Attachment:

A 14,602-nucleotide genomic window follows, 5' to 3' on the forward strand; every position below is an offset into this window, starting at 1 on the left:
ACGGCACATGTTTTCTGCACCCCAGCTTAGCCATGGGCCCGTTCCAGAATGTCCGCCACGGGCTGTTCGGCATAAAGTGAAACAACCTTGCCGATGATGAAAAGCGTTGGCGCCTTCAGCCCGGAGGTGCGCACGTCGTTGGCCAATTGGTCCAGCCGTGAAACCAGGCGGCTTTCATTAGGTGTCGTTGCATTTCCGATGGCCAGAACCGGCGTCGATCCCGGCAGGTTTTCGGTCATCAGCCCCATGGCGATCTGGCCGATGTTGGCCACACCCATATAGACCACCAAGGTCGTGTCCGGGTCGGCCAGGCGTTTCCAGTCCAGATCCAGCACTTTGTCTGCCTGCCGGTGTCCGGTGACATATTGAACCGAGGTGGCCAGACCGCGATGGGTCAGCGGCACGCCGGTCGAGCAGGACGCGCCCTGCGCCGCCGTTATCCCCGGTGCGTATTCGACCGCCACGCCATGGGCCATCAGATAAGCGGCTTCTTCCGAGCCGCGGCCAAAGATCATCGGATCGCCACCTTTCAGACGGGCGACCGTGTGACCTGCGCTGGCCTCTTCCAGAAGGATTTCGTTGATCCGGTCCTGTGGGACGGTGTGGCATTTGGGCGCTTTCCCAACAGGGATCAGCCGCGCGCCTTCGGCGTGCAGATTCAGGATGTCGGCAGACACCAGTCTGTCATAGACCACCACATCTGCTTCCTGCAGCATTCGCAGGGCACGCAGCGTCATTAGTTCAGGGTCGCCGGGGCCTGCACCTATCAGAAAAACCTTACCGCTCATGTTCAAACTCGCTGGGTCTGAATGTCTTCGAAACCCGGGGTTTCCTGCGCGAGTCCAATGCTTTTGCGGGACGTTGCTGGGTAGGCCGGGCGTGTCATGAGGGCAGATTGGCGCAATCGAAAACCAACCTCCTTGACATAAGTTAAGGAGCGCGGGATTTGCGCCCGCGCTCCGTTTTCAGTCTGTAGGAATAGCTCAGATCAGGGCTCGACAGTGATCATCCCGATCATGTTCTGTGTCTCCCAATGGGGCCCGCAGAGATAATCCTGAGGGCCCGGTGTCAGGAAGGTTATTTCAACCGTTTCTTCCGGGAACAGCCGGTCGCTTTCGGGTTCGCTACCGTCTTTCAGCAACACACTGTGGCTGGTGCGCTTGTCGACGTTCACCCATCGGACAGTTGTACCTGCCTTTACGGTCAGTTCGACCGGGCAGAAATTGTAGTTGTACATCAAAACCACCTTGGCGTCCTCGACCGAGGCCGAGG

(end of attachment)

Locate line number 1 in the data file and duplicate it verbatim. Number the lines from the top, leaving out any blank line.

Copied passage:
A 14,602-nucleotide genomic window follows, 5' to 3' on the forward strand; every position below is an offset into this window, starting at 1 on the left: